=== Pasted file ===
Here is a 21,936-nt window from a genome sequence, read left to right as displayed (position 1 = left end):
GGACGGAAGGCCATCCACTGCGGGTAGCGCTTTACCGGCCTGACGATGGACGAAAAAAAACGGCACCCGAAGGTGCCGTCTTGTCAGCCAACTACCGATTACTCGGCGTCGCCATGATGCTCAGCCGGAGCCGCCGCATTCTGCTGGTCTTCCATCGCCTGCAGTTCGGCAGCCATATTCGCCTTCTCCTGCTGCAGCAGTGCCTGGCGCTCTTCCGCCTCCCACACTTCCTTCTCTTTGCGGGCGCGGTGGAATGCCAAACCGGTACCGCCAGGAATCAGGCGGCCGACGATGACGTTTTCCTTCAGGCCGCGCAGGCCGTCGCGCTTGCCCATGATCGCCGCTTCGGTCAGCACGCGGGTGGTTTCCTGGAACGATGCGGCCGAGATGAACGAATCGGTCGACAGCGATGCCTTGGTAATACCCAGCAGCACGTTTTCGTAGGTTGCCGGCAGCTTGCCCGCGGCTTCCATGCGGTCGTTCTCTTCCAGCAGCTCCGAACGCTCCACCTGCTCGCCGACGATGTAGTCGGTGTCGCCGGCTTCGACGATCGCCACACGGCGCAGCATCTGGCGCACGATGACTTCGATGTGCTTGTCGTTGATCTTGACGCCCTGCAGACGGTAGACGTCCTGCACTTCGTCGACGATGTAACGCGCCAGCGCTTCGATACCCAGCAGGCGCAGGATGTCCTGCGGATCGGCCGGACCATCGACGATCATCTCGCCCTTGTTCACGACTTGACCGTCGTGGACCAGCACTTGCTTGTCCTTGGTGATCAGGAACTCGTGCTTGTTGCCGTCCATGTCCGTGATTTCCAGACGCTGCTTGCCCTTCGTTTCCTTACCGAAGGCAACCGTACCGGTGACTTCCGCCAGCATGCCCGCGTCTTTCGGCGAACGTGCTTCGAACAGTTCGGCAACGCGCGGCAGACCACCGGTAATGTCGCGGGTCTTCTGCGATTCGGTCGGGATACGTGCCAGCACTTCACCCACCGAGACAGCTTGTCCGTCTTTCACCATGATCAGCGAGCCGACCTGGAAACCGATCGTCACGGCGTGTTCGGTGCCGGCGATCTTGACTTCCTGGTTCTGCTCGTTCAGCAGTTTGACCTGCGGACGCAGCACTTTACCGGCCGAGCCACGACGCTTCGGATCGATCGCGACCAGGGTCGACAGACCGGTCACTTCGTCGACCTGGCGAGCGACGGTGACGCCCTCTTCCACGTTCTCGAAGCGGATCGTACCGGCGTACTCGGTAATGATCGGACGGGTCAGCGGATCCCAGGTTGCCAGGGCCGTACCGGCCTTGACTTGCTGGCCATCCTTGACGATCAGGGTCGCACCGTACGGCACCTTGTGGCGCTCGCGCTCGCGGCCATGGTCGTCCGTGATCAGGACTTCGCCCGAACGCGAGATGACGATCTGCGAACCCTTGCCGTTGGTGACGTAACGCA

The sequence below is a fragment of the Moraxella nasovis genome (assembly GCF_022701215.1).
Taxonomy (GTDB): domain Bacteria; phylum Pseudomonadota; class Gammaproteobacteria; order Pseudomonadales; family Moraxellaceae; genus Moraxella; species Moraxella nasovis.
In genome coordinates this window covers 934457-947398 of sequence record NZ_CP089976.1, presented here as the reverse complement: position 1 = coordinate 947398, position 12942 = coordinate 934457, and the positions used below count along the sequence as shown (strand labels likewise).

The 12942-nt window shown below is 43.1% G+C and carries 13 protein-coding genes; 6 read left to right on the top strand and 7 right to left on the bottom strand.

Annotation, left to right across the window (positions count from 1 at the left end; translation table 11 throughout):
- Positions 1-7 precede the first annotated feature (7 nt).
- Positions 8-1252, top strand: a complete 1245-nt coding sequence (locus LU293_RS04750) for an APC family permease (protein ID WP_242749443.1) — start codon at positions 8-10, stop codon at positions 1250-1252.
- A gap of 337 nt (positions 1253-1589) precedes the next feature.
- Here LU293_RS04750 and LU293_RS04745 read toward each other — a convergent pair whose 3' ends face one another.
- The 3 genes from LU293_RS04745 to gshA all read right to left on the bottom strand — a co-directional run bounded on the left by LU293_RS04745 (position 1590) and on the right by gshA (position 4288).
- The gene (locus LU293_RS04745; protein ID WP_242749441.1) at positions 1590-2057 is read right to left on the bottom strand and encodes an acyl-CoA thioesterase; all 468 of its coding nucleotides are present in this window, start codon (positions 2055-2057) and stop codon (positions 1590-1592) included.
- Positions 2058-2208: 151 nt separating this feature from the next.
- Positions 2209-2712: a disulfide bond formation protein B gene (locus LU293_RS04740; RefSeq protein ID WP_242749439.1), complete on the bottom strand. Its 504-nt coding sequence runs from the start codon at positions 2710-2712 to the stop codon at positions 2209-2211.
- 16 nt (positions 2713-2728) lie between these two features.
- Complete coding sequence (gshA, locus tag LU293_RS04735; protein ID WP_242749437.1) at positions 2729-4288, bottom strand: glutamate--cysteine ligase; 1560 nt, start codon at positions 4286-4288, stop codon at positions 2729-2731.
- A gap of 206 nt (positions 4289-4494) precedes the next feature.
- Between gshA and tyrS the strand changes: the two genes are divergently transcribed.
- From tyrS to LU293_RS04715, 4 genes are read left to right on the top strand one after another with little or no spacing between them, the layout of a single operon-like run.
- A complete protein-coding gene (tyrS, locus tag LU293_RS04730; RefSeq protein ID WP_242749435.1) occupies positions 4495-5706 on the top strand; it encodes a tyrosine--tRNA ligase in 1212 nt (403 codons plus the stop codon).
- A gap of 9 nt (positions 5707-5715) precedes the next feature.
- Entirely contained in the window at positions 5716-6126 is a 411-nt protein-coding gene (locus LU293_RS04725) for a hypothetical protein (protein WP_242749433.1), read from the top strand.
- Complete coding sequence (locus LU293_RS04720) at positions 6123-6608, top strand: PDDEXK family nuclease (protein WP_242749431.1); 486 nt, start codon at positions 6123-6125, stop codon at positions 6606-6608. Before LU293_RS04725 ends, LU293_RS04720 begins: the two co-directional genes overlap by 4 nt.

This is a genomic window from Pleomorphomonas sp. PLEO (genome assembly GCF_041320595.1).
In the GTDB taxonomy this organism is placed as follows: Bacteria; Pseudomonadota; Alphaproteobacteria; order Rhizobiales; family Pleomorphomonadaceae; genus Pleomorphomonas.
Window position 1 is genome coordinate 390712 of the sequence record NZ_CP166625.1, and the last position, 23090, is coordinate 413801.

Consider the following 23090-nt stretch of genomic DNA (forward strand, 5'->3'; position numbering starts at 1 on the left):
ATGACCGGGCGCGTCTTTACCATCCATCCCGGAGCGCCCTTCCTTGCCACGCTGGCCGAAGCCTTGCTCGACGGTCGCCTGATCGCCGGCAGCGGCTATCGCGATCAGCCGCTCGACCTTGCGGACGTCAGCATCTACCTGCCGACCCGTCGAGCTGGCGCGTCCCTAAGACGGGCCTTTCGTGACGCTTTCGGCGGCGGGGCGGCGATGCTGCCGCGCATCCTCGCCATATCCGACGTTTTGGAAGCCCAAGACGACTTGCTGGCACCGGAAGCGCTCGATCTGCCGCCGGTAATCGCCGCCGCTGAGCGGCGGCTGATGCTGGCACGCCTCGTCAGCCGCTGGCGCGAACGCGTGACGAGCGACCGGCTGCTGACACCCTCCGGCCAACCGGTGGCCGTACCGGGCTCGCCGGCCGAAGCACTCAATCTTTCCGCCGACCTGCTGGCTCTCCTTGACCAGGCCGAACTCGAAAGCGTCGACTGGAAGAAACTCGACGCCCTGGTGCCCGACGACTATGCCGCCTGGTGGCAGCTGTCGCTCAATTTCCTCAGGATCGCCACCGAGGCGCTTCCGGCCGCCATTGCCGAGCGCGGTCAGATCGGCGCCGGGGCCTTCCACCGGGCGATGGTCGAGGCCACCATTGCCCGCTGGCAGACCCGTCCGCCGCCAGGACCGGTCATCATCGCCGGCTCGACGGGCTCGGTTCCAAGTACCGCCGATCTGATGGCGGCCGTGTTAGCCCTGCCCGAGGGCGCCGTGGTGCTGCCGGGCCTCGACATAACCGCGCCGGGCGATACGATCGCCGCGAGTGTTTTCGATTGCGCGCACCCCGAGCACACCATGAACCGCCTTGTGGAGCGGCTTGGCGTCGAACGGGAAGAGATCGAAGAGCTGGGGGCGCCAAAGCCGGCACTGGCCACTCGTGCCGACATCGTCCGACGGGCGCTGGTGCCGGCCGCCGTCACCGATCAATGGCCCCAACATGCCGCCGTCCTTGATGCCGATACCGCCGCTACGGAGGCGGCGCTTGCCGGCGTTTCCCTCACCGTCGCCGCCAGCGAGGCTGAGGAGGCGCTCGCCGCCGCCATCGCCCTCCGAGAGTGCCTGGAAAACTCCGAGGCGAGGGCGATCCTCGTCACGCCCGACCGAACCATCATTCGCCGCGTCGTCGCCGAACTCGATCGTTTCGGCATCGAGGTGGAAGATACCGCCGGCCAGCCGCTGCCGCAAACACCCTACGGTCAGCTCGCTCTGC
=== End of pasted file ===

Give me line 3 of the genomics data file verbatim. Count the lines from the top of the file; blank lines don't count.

The sequence below is a fragment of the Moraxella nasovis genome (assembly GCF_022701215.1).